19th March 2019 at 1:14 pm #52599
I tried to follow the method of cardboard, compost and polythene to cover up my allotment plot to try to subdue some of the perennial weeds that were a bit rampant when i took the plot on (bindweed and couch grass). I only put this down in the middle of January, but had hoped that i might be able to try to plant in some of it in Spring this year, and just weed out anything that grew through (whilst keeping some of the plot left under cover for a few more months). However, i just peeked under the polythene this morning and although there were only a few dandelions poking through, the ground seemed very springy, like the cardboard had lifted up and was in full connection with the soil below and the copmost just resting on top.
Have i done something wrong, and is there anything i can do to sort this out so that i can plant this year?
Sorry, i’m a bit of a novice so any tips no matter how simple would be greatly appreciated.
Ben19th March 2019 at 3:34 pm #52600
also, i have just used mulipurpose compost from B&Q as i don’t have any compost made by myself yet. Is that a problem?19th March 2019 at 8:47 pm #52602
Sounds ok to me! Not too sure what your problem is really, and B&Q should be fine.
Keep it simple, just go for it and keep pulling any perennial weeds as you said.19th March 2019 at 10:59 pm #52607
I could be wrong but it sounds like the cardboard is dry and possibly the compost as well.Not wanting to disagree with Charles advice but it just sounded like some no dig beds I made years ago where I didn’t wet the cardboard and compost before I covered them.Like I said..could be wrong20th March 2019 at 6:23 am #52608
Andy you could be right. It’s hard to know sometimes without seeing what is happening.20th March 2019 at 12:24 pm #52610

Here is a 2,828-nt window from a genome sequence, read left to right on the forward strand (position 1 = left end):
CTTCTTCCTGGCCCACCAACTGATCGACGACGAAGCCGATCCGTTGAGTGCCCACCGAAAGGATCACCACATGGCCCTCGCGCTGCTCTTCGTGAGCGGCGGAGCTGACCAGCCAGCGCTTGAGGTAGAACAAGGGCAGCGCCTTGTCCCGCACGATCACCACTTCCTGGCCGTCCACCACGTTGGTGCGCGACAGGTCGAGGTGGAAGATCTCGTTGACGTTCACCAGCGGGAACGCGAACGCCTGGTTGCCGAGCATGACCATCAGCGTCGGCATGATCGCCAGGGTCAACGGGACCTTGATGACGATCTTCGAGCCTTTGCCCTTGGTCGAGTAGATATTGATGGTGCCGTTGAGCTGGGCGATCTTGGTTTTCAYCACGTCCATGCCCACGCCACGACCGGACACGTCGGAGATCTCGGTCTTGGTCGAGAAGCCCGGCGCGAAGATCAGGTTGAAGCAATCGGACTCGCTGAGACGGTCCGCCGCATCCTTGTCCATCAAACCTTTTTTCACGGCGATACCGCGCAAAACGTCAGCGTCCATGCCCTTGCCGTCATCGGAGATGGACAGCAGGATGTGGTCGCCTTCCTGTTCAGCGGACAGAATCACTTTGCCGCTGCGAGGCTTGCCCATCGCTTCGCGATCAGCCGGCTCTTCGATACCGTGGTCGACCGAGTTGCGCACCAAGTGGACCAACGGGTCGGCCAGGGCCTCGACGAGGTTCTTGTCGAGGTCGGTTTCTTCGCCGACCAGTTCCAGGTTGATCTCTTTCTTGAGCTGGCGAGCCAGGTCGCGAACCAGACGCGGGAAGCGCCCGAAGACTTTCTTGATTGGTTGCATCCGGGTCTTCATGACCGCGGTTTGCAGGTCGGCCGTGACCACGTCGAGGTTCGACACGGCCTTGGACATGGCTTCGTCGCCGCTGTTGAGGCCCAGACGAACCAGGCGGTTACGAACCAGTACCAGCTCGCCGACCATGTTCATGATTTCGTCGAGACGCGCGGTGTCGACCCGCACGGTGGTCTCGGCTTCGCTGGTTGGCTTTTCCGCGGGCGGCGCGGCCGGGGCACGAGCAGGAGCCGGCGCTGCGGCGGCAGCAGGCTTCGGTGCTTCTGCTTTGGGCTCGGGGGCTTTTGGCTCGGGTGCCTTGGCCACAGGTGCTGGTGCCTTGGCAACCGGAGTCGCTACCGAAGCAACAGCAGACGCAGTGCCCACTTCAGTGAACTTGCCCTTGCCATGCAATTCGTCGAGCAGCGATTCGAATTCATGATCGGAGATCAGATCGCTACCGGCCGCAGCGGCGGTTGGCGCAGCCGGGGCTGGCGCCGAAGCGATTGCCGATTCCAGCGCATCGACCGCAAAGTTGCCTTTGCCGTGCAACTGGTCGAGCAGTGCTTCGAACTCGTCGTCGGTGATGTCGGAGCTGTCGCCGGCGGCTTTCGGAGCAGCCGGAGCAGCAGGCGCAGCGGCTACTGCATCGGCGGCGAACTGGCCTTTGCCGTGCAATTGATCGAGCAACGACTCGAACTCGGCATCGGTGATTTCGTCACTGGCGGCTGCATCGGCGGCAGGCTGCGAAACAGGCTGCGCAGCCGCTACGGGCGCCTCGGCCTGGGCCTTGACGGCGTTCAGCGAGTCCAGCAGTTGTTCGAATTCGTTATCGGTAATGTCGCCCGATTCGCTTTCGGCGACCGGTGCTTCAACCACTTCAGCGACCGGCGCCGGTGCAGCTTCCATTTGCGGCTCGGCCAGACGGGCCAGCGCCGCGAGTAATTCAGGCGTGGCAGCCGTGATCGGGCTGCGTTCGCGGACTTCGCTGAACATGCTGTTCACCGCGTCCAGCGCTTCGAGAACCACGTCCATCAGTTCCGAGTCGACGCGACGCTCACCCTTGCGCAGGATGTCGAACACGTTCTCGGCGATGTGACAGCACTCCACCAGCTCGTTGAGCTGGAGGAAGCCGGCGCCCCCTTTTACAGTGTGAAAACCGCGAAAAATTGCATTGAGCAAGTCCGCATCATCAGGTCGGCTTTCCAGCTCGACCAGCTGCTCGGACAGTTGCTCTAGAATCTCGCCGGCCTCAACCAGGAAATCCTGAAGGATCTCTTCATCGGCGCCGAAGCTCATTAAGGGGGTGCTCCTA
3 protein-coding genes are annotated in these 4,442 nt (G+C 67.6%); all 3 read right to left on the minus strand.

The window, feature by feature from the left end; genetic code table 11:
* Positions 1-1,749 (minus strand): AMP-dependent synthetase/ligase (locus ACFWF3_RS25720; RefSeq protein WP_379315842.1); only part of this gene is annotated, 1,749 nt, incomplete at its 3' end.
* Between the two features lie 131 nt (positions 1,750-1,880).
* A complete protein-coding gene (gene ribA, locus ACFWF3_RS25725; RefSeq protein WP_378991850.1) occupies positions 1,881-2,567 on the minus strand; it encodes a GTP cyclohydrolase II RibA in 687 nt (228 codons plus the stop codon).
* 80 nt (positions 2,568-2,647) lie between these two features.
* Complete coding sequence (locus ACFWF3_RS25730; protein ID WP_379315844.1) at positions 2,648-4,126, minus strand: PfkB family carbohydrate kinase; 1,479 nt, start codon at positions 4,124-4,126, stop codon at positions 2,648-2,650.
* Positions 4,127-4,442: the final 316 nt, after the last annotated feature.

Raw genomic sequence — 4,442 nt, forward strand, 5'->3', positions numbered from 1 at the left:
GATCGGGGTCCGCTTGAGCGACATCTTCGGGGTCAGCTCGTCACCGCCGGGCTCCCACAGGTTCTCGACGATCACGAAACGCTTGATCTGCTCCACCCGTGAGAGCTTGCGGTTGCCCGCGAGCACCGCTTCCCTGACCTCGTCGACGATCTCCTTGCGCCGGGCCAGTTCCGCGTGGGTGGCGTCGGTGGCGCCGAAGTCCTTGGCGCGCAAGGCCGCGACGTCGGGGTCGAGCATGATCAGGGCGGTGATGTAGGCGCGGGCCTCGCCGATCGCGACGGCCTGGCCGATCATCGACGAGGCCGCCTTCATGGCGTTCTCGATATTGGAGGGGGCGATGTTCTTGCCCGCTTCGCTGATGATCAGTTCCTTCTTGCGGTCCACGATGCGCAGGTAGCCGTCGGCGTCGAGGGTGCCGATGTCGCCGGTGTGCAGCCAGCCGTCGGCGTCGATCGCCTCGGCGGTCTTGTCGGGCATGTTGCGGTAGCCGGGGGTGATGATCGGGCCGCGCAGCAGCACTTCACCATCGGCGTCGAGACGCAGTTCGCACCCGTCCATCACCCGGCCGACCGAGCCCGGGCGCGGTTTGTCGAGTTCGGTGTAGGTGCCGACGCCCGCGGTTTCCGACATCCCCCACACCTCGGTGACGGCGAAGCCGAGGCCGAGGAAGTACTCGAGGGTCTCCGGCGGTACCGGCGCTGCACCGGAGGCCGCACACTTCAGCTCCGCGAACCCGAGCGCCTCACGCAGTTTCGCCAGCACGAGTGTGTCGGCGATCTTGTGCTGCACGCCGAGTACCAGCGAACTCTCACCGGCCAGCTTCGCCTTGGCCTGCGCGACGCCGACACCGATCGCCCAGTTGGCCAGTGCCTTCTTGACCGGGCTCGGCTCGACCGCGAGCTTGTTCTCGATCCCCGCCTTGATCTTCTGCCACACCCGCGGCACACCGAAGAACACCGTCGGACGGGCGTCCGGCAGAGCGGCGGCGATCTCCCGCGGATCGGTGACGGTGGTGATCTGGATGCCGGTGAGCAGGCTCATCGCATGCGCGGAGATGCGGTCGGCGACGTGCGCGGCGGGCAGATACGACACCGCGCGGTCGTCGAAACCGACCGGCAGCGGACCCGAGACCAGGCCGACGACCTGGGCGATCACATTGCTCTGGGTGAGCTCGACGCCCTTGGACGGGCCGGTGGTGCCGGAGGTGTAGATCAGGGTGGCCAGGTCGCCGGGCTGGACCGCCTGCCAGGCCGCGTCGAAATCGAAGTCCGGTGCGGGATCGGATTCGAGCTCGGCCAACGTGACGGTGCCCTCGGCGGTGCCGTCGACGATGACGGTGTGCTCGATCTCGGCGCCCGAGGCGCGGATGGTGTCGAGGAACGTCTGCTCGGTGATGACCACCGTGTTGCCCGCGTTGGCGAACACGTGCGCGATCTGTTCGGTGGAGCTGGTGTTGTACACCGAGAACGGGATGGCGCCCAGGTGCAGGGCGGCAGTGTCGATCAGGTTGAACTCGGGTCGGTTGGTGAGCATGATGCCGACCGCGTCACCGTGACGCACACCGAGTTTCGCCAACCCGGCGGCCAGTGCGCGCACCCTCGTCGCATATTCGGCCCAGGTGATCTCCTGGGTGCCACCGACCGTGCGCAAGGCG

Thanks for the replies! So if that is the case that the cardboard wasnt wet enough, if i water the ground now and recover, do you think it would work? And if so, assuming it hasnt broken down yet, will it not be ok to use yet until the cardboard breaks down? (i would think there is roughly 4 inches of compost on top of the cardboard, so not that deep.21st March 2019 at 9:49 am #52612
Depending on your location, this winter/spring has been relatively dry. The watertable is lower than average and your plot has been covered in polythene. Watch for the next rain episode,(https://www.windy.com/-Rain-thunder-rain?rain,56.122,-3.159,4,i:pressure) remove the polythene. It should be OK to plant established plants straitaway. If critically dry , water them in thoroughly and consolidate.
Cleansweep21st March 2019 at 3:34 pm #52615
Thanks so much, i will try that.9th April 2019 at 9:15 am #52757
thank you15th April 2019 at 3:10 pm #52796
I had beds that the cardboard was still fir on and planted potatoes, radish and beetroot anyhow. All seem fine. I did water them in well and I also forced the dibber down to burst through card to help roots
i kind of felt i’d rather get as much planted this year as I could and accept its a learning year and havest may be limited. Charles always says the 1st year is hardest with weeds etc anyway6th May 2019 at 2:02 am #52921
Hi, Ben. I do something pretty similar – I put down cardboard, water it and put my own soil mix on the top. I don’t use any plastic. But I also do it on paths and cover it with bark. I often get cardboard springing up when I first put it down- especially when I don’t wet it enough or put a lot down. I weigh the edges down with rocks. I do live in a wet climate, so the dampness and the weight of the rock settle it down pretty quickly. You might want to try that, just on the edges. Hope it works for you! I don’t find that I solves everything, but it certain cuts down on the problems.
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